Structural Biochemistry/Enzyme/Desolvation

Desolvation, in biochemistry, is the process where in an aqueous solution containing an enzyme and a substrate, water that is surrounding the substrate is replaced by the enzyme. In other words, water molecules that were once in between the substrate and the enzyme are displaced to allow the interaction of the substrate with the enzyme. The process also increases the entropy of the reaction, making the formation of the enzyme-substrate complex more thermodynamically favorable.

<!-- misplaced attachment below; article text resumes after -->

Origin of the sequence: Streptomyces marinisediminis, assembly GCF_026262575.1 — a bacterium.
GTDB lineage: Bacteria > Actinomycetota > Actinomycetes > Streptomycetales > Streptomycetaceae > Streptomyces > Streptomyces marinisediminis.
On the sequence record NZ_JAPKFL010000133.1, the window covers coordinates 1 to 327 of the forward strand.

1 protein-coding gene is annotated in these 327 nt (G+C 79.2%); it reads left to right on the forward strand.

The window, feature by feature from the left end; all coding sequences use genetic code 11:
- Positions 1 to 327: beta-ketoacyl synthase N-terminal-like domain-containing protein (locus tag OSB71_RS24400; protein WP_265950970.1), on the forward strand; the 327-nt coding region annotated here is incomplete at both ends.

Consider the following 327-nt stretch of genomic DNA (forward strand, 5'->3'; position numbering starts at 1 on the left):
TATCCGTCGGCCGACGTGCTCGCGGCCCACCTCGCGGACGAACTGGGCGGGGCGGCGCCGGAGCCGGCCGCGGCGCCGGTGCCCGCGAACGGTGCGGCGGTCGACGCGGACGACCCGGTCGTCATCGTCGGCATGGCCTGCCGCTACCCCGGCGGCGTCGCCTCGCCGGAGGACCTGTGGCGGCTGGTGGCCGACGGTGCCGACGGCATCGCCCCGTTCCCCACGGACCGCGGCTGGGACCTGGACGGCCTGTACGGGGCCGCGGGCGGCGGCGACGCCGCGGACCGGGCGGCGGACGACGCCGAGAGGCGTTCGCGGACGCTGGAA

The method of desolvation involves drying a sample in a solution. An example of this involves electro-statically bound particles to dissociate by releasing water in an aqueous solution. This method is commonplace in atomic absorption spectroscopy, in which an atomic gas is created through a liquid sample. It can also be used in vaporization.

The displacement of ordered water molecules increases entropy and makes the formation of an enzyme-substrate complex more thermodynamically favorable.